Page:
A new frog species of the leopard frog has been found in Southern New Jersey. The Inquisitr previously reported about the new frog species when it was found in Staten Island back in 2009 by a doctoral student. Since then, researchers have been tracking the new frog species to discover other habitats.
Jeremy A. Feinberg, the doctoral student from Rutgers University who was observing the mating call of the southern leopard frog, came across the new frog species when he heard its distinctive groan and cough-like sound. This frog’s sounds are not typical to other frogs. Since 2009, Feinberg has performed multiple field and laboratory studies to determine if the new frog was indeed a new species. Genetic testing confirmed that it was a new kind of leopard frog. It has since been named The Atlantic Coast leopard frog.
Brian Zarate, a DEP zoologist, participated in the research. During this time, the new frog has been found in marshlands along the Delaware River and Delaware Bay, Cape May Point State Park, on the state’s Atlantic coastline, the Great Swamp National Wildlife Refuge in Morris County, the Meadowlands and on Staten Island. Southern New Jersey has now been added to the list.
“This discovery teaches us not to give up on certain habitats that people might dismiss,” said Zarate.
The Division of Fish and Wildlife contributed to the research conducted by Rutgers University. With federal and state wildlife grant money, the Endangered and Non-Game Species Program is helping to continue defining the new frog’s habitat range.
David Jenkins, chief of the program, stated that the new leopard frog’s discovery in New Jersey’s swamps and marshes, which are so close to urban areas with heavy human populations, shows that swamps and marshes “…still have tremendous value for our native wildlife, and we shouldn’t discount their value.”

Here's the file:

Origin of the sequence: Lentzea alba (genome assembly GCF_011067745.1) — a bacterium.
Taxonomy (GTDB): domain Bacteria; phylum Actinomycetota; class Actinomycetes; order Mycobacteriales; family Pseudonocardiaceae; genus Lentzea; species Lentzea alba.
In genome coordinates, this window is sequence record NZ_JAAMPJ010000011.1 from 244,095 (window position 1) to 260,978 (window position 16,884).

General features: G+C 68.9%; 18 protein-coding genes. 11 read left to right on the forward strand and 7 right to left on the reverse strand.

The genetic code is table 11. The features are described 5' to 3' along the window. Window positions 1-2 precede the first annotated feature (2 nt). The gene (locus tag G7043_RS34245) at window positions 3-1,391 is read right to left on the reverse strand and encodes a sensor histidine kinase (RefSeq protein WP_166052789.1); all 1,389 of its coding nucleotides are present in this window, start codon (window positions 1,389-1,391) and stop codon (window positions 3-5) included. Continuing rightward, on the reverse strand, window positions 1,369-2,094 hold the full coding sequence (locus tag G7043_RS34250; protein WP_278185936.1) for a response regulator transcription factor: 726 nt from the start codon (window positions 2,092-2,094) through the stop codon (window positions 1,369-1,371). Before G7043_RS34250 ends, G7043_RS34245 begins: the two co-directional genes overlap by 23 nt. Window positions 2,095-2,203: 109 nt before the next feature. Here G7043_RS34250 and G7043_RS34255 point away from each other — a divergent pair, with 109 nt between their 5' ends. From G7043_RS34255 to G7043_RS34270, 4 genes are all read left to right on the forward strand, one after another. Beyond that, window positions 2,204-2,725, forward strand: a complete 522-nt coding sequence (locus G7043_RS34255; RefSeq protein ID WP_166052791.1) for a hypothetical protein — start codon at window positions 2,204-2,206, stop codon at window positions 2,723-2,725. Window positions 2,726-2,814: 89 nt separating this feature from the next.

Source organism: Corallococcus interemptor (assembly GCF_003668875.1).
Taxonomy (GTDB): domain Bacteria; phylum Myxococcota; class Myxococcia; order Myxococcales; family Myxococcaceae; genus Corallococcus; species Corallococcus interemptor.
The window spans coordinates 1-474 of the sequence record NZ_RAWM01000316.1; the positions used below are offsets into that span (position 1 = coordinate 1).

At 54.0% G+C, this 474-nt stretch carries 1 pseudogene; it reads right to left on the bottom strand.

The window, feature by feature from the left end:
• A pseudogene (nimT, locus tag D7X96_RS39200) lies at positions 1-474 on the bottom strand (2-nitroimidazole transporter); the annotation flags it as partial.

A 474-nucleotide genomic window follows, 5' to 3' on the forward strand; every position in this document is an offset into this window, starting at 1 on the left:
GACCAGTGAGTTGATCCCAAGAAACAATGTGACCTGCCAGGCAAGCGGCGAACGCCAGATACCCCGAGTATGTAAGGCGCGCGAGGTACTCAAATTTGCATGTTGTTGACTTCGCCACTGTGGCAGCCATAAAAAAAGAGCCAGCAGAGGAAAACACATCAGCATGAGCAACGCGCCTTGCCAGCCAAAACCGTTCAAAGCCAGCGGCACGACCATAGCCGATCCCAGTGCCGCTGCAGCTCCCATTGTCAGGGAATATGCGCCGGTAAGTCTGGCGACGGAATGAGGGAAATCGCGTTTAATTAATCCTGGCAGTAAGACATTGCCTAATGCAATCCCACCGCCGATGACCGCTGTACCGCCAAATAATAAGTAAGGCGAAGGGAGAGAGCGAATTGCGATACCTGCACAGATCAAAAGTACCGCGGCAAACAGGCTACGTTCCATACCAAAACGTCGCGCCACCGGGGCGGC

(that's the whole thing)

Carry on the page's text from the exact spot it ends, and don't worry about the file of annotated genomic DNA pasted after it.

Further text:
Since its discovery, scientists have discovered more than a dozen varieties of the leopard frog. They exist anywhere from Canada to Central America, according to current data. They are easily identified by dark spots on a brownish or greenish skin background. As amphibians, they are typically found near grassy areas by small bodies of water, such as ponds or pools.
Feinberg’s original findings were published in the journal for Molecular Phylogenetics and Evolution. Feinberg also noted that “even if we went back 400 to 500 years, it (the new frog) probably would have been considered a rare animal.”
A team of biologists and volunteers are set to search through the wetlands in the upcoming spring.
“There’s still a lot we don’t know and this discovery highlights the value of protecting our natural resources,” said Zarate.
As of right now, the research data shows that the new frog is not the northern leopard frog or the southern leopard frog. It also does not croak, which makes it a rare frog. As further funding supports research and investigation of the new frog species, the Atlantic Coast leopard frog will become familiar to locals and better protected by environmental and conservation efforts.
[Photo courtesy of New Jersey Department of Environmental Protection]